Alan Crookham: Well, yes, when Wilkins decided to incorporate it into the front of the National Gallery building, he decided that the Duke of Wellington wasn’t really appropriate, because he thought that was too martial. It does leave you with the question mark as to why you would have two figures symbolically representing Europe and Asia, but the bust of the Duke of Wellington actually now resides inside the Gallery’s staff entrance.

Miranda Hinkley: Well, these aren’t the only bits of statuary – let’s just go now and have a look at what’s going on just above the Getty entrance towards St Martin-in-the-Fields.

Miranda Hinkley: So we’ve got this central figure here which is a victory with her wreath and then on either side there are two slightly smaller figures with large wings extending up into the air behind them.

Alan Crookham: Yeah, they’re the kind of classical representation of winged victory and what you can also notice if you look very carefully is that as well as being winged victory, they also are holding something. Now originally that would have been something quite martial, something like a spear, to indicate who they were, but of course, on this building, we didn’t really want that, or Wilkins didn’t really want that, so what he did was he changed the spear and instead you can see they’ve got a paintbrush and a palate so you can see he’s made them more suitable for a national gallery of art.

Miranda Hinkley: There’s a certain incongruity I suppose in using martial elements to celebrate the arts, but then looking at the statues, it hangs together.

Alan Crookham: I think so – probably just because they’ve been there for such a long time. And I think that it is quite nice that it gives people some kind of decorative art on the outside of the building, that they can look at of course all the time.

Miranda Hinkley (in the studio): Thanks to Alan Crookham, whose 'Illustrated History of the National Gallery' is available from Gallery bookshops and online at www.nationalgallery.co.uk.


Stephen Hough

Miranda Hinkley (in the studio): As you may know, most temporary exhibitions at the Gallery have an audio guide. But the one accompanying our current show, The Sacred Made Real is unique. For the first time the Gallery, through the help of a private donor, has commissioned a piece of music especially for the tour. It's a new work by the internationally acclaimed pianist and composer Stephen Hough, based on an original piece by the 17th-century composer, Tomás Luis de Victoria. The curator of the exhibition, Xavier Bray, met Stephen Hough at his London studio where the two spoke of the ideas and inspirations behind this very special project. Xavier Bray begins.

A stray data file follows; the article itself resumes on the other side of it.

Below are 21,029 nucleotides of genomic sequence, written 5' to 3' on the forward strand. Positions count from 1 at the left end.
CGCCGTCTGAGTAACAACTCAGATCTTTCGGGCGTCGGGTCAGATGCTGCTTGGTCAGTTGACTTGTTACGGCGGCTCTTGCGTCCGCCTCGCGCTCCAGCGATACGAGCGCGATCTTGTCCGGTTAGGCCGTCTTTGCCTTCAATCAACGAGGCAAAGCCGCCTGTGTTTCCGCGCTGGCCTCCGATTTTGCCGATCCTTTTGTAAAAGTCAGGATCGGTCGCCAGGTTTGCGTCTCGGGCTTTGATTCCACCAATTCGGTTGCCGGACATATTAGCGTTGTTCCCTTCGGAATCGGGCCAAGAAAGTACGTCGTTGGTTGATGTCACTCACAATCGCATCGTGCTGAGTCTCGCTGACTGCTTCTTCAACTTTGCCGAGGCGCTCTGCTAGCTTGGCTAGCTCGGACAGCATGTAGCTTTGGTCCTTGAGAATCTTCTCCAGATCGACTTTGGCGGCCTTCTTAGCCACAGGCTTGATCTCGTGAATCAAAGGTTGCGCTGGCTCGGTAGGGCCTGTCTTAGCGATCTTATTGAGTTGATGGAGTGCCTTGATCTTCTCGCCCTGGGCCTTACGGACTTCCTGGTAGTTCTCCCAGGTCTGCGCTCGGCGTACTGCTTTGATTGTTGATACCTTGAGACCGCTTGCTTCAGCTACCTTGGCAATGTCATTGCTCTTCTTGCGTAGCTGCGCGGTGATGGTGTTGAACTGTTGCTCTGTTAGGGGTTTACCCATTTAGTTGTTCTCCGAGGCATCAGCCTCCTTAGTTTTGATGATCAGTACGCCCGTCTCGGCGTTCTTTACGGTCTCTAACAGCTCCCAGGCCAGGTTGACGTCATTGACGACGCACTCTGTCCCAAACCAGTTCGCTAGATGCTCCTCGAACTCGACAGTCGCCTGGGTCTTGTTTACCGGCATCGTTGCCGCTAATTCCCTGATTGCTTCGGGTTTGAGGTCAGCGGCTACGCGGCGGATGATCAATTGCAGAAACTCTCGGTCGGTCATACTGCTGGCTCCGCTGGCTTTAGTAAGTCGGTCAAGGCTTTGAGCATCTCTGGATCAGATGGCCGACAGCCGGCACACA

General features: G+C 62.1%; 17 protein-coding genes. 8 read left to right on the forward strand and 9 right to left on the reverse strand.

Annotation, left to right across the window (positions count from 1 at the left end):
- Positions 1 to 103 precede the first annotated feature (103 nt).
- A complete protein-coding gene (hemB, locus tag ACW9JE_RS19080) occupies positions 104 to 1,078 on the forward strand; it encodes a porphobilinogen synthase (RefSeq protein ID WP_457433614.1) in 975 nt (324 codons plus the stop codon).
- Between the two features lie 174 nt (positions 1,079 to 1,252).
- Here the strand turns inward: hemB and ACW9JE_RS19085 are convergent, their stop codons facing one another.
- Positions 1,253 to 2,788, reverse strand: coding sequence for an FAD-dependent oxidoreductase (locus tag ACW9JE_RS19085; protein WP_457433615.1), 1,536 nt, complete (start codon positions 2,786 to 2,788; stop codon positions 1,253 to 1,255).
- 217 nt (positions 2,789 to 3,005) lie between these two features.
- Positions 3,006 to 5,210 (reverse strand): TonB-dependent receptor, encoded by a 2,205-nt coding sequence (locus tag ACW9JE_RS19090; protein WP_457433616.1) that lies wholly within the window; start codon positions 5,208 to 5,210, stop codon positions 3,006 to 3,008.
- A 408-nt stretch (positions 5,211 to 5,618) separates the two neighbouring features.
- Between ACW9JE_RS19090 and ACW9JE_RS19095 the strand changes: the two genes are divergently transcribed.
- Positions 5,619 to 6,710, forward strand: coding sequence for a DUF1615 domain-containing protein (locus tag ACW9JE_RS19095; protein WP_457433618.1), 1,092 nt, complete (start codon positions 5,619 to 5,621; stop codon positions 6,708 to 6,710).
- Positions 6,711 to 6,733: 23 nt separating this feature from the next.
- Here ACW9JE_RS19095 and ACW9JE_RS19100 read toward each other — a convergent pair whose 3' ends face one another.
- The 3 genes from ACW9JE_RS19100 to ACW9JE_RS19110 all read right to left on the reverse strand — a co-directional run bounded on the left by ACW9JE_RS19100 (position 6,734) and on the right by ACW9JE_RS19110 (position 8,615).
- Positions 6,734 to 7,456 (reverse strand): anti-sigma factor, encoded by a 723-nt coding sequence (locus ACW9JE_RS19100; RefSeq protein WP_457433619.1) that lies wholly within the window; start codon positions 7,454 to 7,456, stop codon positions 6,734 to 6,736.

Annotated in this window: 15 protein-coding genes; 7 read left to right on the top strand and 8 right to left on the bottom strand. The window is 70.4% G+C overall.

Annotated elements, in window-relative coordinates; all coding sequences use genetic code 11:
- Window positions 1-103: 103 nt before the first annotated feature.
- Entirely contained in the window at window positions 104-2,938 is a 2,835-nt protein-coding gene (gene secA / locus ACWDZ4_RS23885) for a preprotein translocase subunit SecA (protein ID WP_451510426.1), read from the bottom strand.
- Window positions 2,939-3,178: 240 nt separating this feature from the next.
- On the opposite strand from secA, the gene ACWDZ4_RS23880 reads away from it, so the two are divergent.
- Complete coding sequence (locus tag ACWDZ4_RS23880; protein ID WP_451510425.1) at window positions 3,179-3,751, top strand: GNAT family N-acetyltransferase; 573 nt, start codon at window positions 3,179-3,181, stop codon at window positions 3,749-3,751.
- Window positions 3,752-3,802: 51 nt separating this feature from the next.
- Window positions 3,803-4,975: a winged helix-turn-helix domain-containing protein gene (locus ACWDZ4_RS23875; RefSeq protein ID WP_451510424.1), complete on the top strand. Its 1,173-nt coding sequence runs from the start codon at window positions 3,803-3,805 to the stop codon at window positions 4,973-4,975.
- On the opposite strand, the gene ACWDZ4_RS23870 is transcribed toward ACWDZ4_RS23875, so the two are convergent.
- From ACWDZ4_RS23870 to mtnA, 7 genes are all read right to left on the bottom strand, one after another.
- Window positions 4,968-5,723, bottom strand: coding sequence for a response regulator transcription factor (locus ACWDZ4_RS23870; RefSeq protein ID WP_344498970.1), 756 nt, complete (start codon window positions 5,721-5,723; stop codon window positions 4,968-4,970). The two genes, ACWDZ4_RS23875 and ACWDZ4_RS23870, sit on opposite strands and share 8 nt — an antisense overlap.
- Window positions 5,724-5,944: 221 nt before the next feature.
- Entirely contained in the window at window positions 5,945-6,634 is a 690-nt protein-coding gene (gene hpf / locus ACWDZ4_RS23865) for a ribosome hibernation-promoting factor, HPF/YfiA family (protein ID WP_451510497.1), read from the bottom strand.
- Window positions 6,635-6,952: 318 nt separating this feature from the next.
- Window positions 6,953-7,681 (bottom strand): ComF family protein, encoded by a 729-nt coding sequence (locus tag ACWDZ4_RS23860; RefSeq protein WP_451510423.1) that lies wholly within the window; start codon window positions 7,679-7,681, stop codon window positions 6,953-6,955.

Xavier Bray: I always when I look at pictures, like to think that there is a sound that can accompany it. And this exhibition has been a great opportunity to bring in sound in order to try and bring out things that you can’t say with words.

Stephen Hough: Well it was a very exciting idea to be asked to do the music for this show. I saw some of the pieces and of course was immediately astonished by them – they’re so powerful, they’re so beautiful. I felt that to write my own music would be impossible to match that and I didn’t want something that would distract from the pieces either.

Xavier Bray: All these works are meant for contemplation and actually one could say that this is a quiet exhibition, that it demands this deep reverent, profound, meditation on these works that in the end becomes an inner experience.

So, at first I thought pure silence was the best way forward for this and then when Stephen spoke about this creating abstract sounds based on the kind of music that was being composed at the time I suddenly realised that providing different kinds of sounds that we wouldn’t be directly familiar with, I thought was definitely the best way into creating a sound to accompany these images.

Stephen Hough: So Tomás Luis de Victoria wrote this piece for six parts... six-part choir, for the Empress Maria, the sister of Philip II. And it’s been called a requiem for the Renaissance as well, which I think is a marvellous idea – that he wrote this piece and ended a period in Spanish history and in Spanish religious life and musical life. As a priest himself, he would have been very much involved in all of the ideas that this show has, so I took these five movements from the Requiem and re-imagined them in different ways. One of them was just a simple transcription for six string instruments of the six voices, the versa est motet. It’s one of the most beautiful things he wrote, there’s nothing to be done with it, except simply present it in this different format without the words.